Figure 3:Manganese transition metal element summary in the periodic table. Courtesy of : National Center for Biotechnology Information. “PubChem Element Summary for Atomic Number 25, Manganese” PubChem.

Like any other substance, manganese can also be toxic at high doses or exposure to high concentration via inhalation or oral contamination. Under excessive manganese concentration the central nervous system produces adverse neurological effects, called manganese [20]. Manganese is essential for photosynthesis, playing the major role in chloroplast function. It is also an active participant in enzymes, as a d-block metal. Manganese Superoxide Dismutase (Mn-SOD) is an enzyme that promotes the dismutation of superoxide radical anions. In plants this Mn-SOD requires only manganese and is an important cofactor in enzymes involved in the isoprenoid biosynthesis (terpenes formation), the one producing the secondary metabolites for plant protection and communication [18]. Manganese is an essential element found in rocks, soil and water. Dietary sources of manganese including wheat, brown rice, spinach, pineapple and soybean, being food intake the main source of it, the Recommended Daily Intake (RDI) is 5mg/day - even for pregnant women [5].


Selenium is critically essential (Figure 4) due to its presence in various sialoproteins and selenoenzymes - among which the very important detox and antioxidant Glutathione Peroxided (GPx), the thioredoxin reductase (ThxRed), sialoprotein-P and iodothyronine deiodinases. Selenium also provides anti-inflammatory action and is an active factor in the thyroid hormone synthesis and is also related to the cardiovascular systems. The RDI for this nonmetal is 60μg/day, and 70μg/day for pregnant and during lactation women. It is very important to know if the soils in which the sources of selenium foods grow (Brazil nuts, cereals, eggs, fruits and vegetables), have selenium on them, otherwise, those selenium containing reputed foods will be blank in this element [5,21]. During pregnancy, oxidative stress increases hence the women bodies rely on antioxidants. GPx and ThxRed, selenium antioxidant enzymes where selenium is bonded to cysteine, will considerably increase with selenium supplementation, reducing placental oxidative stress (reactive oxygen systems-ROS) and therefore, pre-eclamptic episodes [5,21].

Figure 4:Selenium nonmetal element summary in the Periodic Table. Courtesy of: National Center for Biotechnology Information. “PubChem Element Summary for Atomic Number 34, Selenium” PubChem.

Toxic Substances: Heavy Metal Ions, Metalloids and Pesticides

Hard and soft acids and bases

In order to state better the affinities of metals towards ligands, the concept of Hard and Soft Acids and Bases will be discussed (HSAB). Many research works have been published on heavy metal ions. The majority of them have a great impact if not causing death in so many biochemical and physiological processes, that it would be reckless not to consider them in our daily lives in food or in medicinal plants. They can have devastating effects on living beings or being responsible for damages ranging from permeability changes in the cellular membrane, oxidative damages in cells either in the form of lipid peroxidation and oxidative DNA damage, being highly tumorigenic potential, inducing chromosomal and apoptotic and neurogenic chromatin changes and having genotoxic effects [22]. Notwithstanding all the industrial and army production, main sources of heavy metals waste nowadays, the plastic shed production systems of human edible vegetables are another source of contamination for the soil under these plastic cover greenhouses.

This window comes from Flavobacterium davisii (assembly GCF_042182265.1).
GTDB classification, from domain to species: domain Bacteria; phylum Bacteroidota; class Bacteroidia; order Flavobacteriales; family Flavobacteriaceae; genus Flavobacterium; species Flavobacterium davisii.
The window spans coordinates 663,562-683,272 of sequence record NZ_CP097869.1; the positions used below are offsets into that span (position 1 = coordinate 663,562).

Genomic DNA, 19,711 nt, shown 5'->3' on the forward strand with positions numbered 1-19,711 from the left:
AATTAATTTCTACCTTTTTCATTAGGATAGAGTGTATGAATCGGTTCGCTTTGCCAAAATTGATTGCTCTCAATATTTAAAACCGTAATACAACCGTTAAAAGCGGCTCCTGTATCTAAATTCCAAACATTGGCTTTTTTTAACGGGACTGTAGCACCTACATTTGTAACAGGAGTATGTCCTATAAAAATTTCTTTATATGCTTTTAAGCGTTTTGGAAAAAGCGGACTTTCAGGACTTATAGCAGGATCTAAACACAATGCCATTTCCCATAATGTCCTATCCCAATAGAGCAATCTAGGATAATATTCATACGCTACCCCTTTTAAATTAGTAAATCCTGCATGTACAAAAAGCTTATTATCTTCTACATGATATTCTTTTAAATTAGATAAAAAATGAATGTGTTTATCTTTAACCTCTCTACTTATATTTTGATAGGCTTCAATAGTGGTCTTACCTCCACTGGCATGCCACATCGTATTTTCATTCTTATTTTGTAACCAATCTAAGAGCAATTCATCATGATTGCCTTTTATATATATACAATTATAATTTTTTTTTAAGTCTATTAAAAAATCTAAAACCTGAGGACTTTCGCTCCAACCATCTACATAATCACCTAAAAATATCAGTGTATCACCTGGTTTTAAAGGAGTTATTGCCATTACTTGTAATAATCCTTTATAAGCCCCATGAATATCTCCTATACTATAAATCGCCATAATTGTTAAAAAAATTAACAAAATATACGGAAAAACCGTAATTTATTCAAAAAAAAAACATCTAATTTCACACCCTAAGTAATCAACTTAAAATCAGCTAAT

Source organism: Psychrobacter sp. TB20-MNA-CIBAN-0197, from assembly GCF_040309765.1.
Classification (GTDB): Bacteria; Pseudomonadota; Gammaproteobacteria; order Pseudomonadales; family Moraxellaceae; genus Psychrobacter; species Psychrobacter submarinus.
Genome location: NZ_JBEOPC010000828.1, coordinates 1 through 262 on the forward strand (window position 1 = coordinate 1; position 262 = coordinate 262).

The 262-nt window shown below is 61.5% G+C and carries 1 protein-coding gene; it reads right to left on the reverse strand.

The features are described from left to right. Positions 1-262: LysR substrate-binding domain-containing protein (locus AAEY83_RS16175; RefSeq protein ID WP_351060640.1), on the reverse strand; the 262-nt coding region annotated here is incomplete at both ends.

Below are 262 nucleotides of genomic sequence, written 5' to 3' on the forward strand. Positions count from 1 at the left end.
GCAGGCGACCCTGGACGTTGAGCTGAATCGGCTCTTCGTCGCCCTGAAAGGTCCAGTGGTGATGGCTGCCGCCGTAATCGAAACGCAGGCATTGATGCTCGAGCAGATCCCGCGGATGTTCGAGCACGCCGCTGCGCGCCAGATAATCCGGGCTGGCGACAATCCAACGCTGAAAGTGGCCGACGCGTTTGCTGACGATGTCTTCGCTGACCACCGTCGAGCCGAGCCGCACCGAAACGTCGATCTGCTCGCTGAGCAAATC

All heavy metal ions have a high mobility in the environment and, depending on the cultivation and management, pH, redox potential, salt and nutrient accumulation, and less organic matter in the soil can alter and enhance the migration of these metal ions in soils under those plastic sheds [23]. Not only all these described industrial activities can make metals available for readily contaminate soils, but also pesticides - in general reinforcing the toxicology of heavy metals [24-26]. Originally formulated with heavy metals, can contribute to ubiquitous contamination in soil and water. These chemicals - insecticides, fungicides, bactericides, herbicides or rodenticides-are mostly designed to impair physiological activities of target organisms. Bear in mind that many of these physiological activities have similar biochemical routes and the same nefarious action on us humans [27]. Human activities, by far the most polluting sources of heavy metals, together with natural volcanic events have brought to surface these substances by contributions according to Figure 5. For more details of heavy metals together with pesticides effects in human health see figures in [24].

Figure 5:Some sources of human exposure to xenobiotics (Adapted from reference [24]).

Plants can uptake and liberate heavy metal ions among the essential ones they need in order to perform all their biochemical reactions for survival. Metal uptake from the soil solution depends on availability and the metal ions being in the proper speciation form, according to the soil pH and composition. By the same specific and well-organized mechanisms the vegetable root, through chelating agents, pH and redox reactions, can uptake micronutrients in order to survive, at very low concentrations. The same can happen to toxic elements, that can be biodegraded, or bio transformed into inert forms in their tissues. All these elements will eventually return to soil or end up contaminating those who fed on the still contaminated vegetables [28]. The same accumulation effect of heavy metals with also arsenic was studied in Tish, being in some studies “routinely found” even in the “remote” Phase river in the Tibet Plateau [29,30]. Biochemical researchers rightly suspected long ago of the possible synergistic enhanced toxicity approach of both heavy metals and pesticides in the human body. Many biological effects of some of them are listed in the reference [30].